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Physics, Master of Science

The Department of Physics offers a research-intensive, two-year program leading to the Master of Science degree. During the two years in the program, students are required to demonstrate proficiency in the core areas (Electromagnetism, Statistical Mechanics, Quantum Mechanics, Classical Mechanics), and be involved in significant, potentially publication-worthy research activity, which is expected to culminate in a thesis. Many students admitted to our program are awarded competitive stipends and serve as teaching assistants.

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Program Overview

The low student-to-faculty ratio and the department's dedication to excellence in teaching and research assure that graduate students are an integral part of the department and work closely with faculty in achieving their educational goals. Students interested in doing a Ph.D. are able to use our program as a gateway to top-quality Ph.D. programs in physics and engineering. Others gain entry into industry or take up positions in national labs, or instructor positions in universities and high schools.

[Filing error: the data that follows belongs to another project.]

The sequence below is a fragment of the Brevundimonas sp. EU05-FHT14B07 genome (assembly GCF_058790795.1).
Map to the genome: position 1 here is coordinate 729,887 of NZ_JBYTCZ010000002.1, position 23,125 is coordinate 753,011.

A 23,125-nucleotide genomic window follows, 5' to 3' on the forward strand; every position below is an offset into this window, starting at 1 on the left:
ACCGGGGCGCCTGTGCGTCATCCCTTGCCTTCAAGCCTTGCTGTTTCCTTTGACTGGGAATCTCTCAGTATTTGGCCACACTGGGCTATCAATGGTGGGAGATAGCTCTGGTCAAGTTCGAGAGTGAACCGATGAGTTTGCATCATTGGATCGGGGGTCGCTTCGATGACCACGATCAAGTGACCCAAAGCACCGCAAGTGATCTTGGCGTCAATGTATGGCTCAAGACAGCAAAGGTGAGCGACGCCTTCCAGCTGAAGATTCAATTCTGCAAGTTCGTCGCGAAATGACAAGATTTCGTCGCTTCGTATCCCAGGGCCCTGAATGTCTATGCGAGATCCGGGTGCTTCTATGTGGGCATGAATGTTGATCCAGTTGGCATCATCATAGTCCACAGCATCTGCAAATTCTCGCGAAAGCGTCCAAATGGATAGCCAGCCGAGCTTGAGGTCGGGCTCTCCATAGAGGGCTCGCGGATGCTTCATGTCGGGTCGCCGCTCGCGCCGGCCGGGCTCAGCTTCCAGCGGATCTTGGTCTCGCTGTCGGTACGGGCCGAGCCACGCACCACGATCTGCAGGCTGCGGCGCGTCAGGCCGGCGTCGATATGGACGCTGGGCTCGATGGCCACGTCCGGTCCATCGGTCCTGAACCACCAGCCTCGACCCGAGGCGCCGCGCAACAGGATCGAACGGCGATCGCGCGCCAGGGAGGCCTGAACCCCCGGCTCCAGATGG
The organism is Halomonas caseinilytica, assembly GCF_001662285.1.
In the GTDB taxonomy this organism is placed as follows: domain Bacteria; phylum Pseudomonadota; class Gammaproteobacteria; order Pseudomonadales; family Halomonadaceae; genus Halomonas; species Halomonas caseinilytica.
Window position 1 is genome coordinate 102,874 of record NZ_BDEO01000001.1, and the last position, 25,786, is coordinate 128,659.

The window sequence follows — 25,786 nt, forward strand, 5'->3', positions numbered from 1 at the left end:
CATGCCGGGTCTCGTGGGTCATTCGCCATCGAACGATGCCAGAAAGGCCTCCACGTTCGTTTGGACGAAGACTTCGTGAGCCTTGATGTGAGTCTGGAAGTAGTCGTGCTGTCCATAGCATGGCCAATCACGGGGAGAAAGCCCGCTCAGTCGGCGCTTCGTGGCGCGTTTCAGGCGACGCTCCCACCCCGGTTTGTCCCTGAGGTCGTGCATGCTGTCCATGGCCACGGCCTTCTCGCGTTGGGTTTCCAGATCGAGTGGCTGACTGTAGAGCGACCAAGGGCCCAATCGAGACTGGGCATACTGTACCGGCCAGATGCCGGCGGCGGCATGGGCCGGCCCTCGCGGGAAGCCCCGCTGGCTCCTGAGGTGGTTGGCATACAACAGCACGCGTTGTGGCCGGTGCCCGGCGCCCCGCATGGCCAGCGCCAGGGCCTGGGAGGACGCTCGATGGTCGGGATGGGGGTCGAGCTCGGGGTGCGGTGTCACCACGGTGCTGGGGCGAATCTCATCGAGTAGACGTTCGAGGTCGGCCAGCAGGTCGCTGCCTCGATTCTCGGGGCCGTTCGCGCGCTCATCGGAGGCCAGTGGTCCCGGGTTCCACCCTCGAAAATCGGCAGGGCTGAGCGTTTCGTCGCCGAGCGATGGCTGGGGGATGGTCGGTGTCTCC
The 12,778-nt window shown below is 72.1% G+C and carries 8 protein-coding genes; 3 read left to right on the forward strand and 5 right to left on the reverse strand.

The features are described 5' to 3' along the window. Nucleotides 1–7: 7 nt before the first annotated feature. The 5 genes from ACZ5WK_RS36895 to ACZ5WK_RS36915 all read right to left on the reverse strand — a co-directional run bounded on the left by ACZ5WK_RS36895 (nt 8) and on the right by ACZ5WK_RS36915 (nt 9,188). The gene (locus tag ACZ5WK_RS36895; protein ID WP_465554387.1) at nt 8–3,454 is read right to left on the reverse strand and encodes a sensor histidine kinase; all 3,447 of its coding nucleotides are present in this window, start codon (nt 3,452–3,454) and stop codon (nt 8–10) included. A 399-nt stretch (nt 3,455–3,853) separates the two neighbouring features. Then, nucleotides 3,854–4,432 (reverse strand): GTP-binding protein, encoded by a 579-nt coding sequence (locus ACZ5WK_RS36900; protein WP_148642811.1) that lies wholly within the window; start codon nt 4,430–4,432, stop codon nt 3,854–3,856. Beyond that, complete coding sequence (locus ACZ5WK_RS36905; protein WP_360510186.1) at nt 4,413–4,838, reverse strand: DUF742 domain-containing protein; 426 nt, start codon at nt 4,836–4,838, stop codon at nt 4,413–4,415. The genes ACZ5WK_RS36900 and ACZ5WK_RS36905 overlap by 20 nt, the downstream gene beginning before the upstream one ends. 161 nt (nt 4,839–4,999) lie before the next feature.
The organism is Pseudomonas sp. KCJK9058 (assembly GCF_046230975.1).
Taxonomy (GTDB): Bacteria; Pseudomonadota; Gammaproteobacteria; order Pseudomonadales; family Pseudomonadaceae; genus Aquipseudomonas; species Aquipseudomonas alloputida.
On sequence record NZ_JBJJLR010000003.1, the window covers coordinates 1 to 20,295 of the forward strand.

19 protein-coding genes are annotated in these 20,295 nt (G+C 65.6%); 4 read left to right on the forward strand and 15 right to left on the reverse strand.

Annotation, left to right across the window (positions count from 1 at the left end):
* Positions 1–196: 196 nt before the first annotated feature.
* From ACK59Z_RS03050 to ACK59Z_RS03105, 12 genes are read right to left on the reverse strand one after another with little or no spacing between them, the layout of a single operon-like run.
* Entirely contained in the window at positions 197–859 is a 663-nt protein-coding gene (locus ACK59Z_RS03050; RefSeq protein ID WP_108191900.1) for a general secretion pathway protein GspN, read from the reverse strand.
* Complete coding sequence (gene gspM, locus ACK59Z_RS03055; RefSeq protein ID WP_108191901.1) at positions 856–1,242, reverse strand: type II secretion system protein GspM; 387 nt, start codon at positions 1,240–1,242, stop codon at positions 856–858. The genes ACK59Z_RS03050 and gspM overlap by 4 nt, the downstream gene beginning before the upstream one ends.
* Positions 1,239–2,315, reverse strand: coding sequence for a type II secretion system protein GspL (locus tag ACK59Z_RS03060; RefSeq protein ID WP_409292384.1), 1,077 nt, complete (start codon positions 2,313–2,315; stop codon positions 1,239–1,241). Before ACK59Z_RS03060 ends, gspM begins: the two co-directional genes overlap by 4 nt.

Proficiency is expected in the areas of quantum physics, classical mechanics, electromagnetic theory, statistical physics, and mathematical techniques used in physics. Evidence of proficiency means successful completion of courses at the 500- or 600-level or equivalent. Graduate coursework is selected in consultation with the thesis director (thesis option) and graduate program director and approved in writing by the graduate program director. The main source for graduate student information is provided in the departmental Graduate Student Handbook, which is shared with current graduate students and faculty via the Google Drive. 

Schedule of Graduate Courses